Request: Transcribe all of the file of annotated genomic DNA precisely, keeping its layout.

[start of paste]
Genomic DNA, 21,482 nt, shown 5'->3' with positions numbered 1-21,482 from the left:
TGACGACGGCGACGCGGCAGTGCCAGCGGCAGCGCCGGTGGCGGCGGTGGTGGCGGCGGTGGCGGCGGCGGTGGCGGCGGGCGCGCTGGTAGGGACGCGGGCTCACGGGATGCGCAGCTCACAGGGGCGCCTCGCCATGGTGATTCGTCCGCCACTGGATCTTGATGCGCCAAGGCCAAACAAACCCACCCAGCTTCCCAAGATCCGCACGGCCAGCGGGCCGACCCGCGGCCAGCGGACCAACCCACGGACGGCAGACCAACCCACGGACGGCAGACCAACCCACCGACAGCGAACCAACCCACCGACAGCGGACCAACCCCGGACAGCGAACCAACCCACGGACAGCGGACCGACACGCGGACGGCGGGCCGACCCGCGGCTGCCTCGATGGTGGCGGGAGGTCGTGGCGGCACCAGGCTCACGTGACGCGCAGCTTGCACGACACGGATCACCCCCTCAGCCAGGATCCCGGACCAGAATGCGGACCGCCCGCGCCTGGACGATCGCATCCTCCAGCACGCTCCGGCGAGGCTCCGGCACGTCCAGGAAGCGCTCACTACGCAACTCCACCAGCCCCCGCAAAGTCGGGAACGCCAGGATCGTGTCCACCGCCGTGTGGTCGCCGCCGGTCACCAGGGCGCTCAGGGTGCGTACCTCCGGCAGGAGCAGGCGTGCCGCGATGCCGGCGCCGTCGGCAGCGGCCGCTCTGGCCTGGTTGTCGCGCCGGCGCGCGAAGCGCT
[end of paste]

Genomic DNA, 21,482 nt, shown 5'->3' with positions numbered 1-21,482 from the left:
TGACGACGGCGACGCGGCAGTGCCAGCGGCAGCGCCGGTGGCGGCGGTGGTGGCGGCGGTGGCGGCGGCGGTGGCGGCGGGCGCGCTGGTAGGGACGCGGGCTCACGGGATGCGCAGCTCACAGGGGCGCCTCGCCATGGTGATTCGTCCGCCACTGGATCTTGATGCGCCAAGGCCAAACAAACCCACCCAGCTTCCCAAGATCCGCACGGCCAGCGGGCCGACCCGCGGCCAGCGGACCAACCCACGGACGGCAGACCAACCCACGGACGGCAGACCAACCCACCGACAGCGAACCAACCCACCGACAGCGGACCAACCCCGGACAGCGAACCAACCCACGGACAGCGGACCGACACGCGGACGGCGGGCCGACCCGCGGCTGCCTCGATGGTGGCGGGAGGTCGTGGCGGCACCAGGCTCACGTGACGCGCAGCTTGCACGACACGGATCACCCCCTCAGCCAGGATCCCGGACCAGAATGCGGACCGCCCGCGCCTGGACGATCGCATCCTCCAGCACGCTCCGGCGAGGCTCCGGCACGTCCAGGAAGCGCTCACTACGCAACTCCACCAGCCCCCGCAAAGTCGGGAACGCCAGGATCGTGTCCACCGCCGTGTGGTCGCCGCCGGTCACCAGGGCGCTCAGGGTGCGTACCTCCGGCAGGAGCAGGCGTGCCGCGATGCCGGCGCCGTCGGCAGCGGCCGCTCTGGCCTGGTTGTCGCGCCGGCGCGCGAAGCGCT